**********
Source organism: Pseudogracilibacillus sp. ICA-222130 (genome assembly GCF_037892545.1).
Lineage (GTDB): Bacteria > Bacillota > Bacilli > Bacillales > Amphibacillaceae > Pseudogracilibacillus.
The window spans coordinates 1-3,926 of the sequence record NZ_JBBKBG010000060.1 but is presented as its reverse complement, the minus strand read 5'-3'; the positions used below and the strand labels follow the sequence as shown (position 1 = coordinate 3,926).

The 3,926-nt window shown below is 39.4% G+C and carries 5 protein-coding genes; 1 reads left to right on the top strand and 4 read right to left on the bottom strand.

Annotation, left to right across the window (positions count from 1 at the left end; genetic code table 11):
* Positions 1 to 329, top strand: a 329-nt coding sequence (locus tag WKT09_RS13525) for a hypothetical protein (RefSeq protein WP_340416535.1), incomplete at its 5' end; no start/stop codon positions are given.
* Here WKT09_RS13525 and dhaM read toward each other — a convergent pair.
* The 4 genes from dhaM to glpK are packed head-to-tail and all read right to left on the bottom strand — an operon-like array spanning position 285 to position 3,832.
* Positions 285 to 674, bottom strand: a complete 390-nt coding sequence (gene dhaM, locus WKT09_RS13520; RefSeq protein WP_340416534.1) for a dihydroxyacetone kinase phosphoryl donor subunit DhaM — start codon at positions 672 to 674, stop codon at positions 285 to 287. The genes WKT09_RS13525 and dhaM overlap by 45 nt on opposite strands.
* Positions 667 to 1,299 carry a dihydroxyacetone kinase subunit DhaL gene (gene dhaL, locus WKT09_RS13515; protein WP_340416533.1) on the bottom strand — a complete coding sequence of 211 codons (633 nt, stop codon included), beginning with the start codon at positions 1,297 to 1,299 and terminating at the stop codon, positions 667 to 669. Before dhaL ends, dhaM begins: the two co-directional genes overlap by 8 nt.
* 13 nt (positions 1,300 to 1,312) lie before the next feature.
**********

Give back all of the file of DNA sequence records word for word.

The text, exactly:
Source organism: Pseudogracilibacillus sp. ICA-222130 (genome assembly GCF_037892545.1).
Lineage (GTDB): Bacteria > Bacillota > Bacilli > Bacillales > Amphibacillaceae > Pseudogracilibacillus.
The window spans coordinates 1-3,926 of the sequence record NZ_JBBKBG010000060.1 but is presented as its reverse complement, the minus strand read 5'-3'; the positions used below and the strand labels follow the sequence as shown (position 1 = coordinate 3,926).

The 3,926-nt window shown below is 39.4% G+C and carries 5 protein-coding genes; 1 reads left to right on the top strand and 4 read right to left on the bottom strand.

Annotation, left to right across the window (positions count from 1 at the left end; genetic code table 11):
* Positions 1 to 329, top strand: a 329-nt coding sequence (locus tag WKT09_RS13525) for a hypothetical protein (RefSeq protein WP_340416535.1), incomplete at its 5' end; no start/stop codon positions are given.
* Here WKT09_RS13525 and dhaM read toward each other — a convergent pair.
* The 4 genes from dhaM to glpK are packed head-to-tail and all read right to left on the bottom strand — an operon-like array spanning position 285 to position 3,832.
* Positions 285 to 674, bottom strand: a complete 390-nt coding sequence (gene dhaM, locus WKT09_RS13520; RefSeq protein WP_340416534.1) for a dihydroxyacetone kinase phosphoryl donor subunit DhaM — start codon at positions 672 to 674, stop codon at positions 285 to 287. The genes WKT09_RS13525 and dhaM overlap by 45 nt on opposite strands.
* Positions 667 to 1,299 carry a dihydroxyacetone kinase subunit DhaL gene (gene dhaL, locus WKT09_RS13515; protein WP_340416533.1) on the bottom strand — a complete coding sequence of 211 codons (633 nt, stop codon included), beginning with the start codon at positions 1,297 to 1,299 and terminating at the stop codon, positions 667 to 669. Before dhaL ends, dhaM begins: the two co-directional genes overlap by 8 nt.
* 13 nt (positions 1,300 to 1,312) lie before the next feature.